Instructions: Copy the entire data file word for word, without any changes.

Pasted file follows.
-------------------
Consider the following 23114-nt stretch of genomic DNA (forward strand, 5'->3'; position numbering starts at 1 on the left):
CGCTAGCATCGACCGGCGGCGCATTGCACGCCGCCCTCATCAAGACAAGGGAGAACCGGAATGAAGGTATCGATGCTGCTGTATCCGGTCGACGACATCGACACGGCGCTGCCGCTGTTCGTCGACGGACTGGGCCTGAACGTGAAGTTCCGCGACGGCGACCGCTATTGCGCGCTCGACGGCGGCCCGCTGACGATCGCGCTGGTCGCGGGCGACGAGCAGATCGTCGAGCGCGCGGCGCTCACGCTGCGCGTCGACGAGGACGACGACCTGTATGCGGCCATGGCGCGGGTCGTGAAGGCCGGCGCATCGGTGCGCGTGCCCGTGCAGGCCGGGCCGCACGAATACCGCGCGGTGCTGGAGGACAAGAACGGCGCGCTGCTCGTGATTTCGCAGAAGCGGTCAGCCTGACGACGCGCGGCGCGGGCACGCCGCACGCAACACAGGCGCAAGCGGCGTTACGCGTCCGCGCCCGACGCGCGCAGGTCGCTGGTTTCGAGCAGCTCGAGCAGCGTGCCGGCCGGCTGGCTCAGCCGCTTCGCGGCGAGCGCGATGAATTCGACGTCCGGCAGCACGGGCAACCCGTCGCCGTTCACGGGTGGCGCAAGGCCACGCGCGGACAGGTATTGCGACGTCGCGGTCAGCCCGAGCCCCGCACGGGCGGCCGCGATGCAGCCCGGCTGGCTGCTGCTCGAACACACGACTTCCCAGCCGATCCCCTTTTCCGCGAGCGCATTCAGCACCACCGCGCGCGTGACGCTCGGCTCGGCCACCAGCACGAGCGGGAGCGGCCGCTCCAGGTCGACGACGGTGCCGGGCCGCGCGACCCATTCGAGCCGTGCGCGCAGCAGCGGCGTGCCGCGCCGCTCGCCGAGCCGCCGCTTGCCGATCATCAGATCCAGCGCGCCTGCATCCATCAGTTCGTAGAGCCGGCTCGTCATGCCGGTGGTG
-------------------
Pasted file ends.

Consider the following 23114-nt stretch of genomic DNA (forward strand, 5'->3'; position numbering starts at 1 on the left):
CGCTAGCATCGACCGGCGGCGCATTGCACGCCGCCCTCATCAAGACAAGGGAGAACCGGAATGAAGGTATCGATGCTGCTGTATCCGGTCGACGACATCGACACGGCGCTGCCGCTGTTCGTCGACGGACTGGGCCTGAACGTGAAGTTCCGCGACGGCGACCGCTATTGCGCGCTCGACGGCGGCCCGCTGACGATCGCGCTGGTCGCGGGCGACGAGCAGATCGTCGAGCGCGCGGCGCTCACGCTGCGCGTCGACGAGGACGACGACCTGTATGCGGCCATGGCGCGGGTCGTGAAGGCCGGCGCATCGGTGCGCGTGCCCGTGCAGGCCGGGCCGCACGAATACCGCGCGGTGCTGGAGGACAAGAACGGCGCGCTGCTCGTGATTTCGCAGAAGCGGTCAGCCTGACGACGCGCGGCGCGGGCACGCCGCACGCAACACAGGCGCAAGCGGCGTTACGCGTCCGCGCCCGACGCGCGCAGGTCGCTGGTTTCGAGCAGCTCGAGCAGCGTGCCGGCCGGCTGGCTCAGCCGCTTCGCGGCGAGCGCGATGAATTCGACGTCCGGCAGCACGGGCAACCCGTCGCCGTTCACGGGTGGCGCAAGGCCACGCGCGGACAGGTATTGCGACGTCGCGGTCAGCCCGAGCCCCGCACGGGCGGCCGCGATGCAGCCCGGCTGGCTGCTGCTCGAACACACGACTTCCCAGCCGATCCCCTTTTCCGCGAGCGCATTCAGCACCACCGCGCGCGTGACGCTCGGCTCGGCCACCAGCACGAGCGGGAGCGGCCGCTCCAGGTCGACGACGGTGCCGGGCCGCGCGACCCATTCGAGCCGTGCGCGCAGCAGCGGCGTGCCGCGCCGCTCGCCGAGCCGCCGCTTGCCGATCATCAGATCCAGCGCGCCTGCATCCATCAGTTCGTAGAGCCGGCTCGTCATGCCGGTGGTG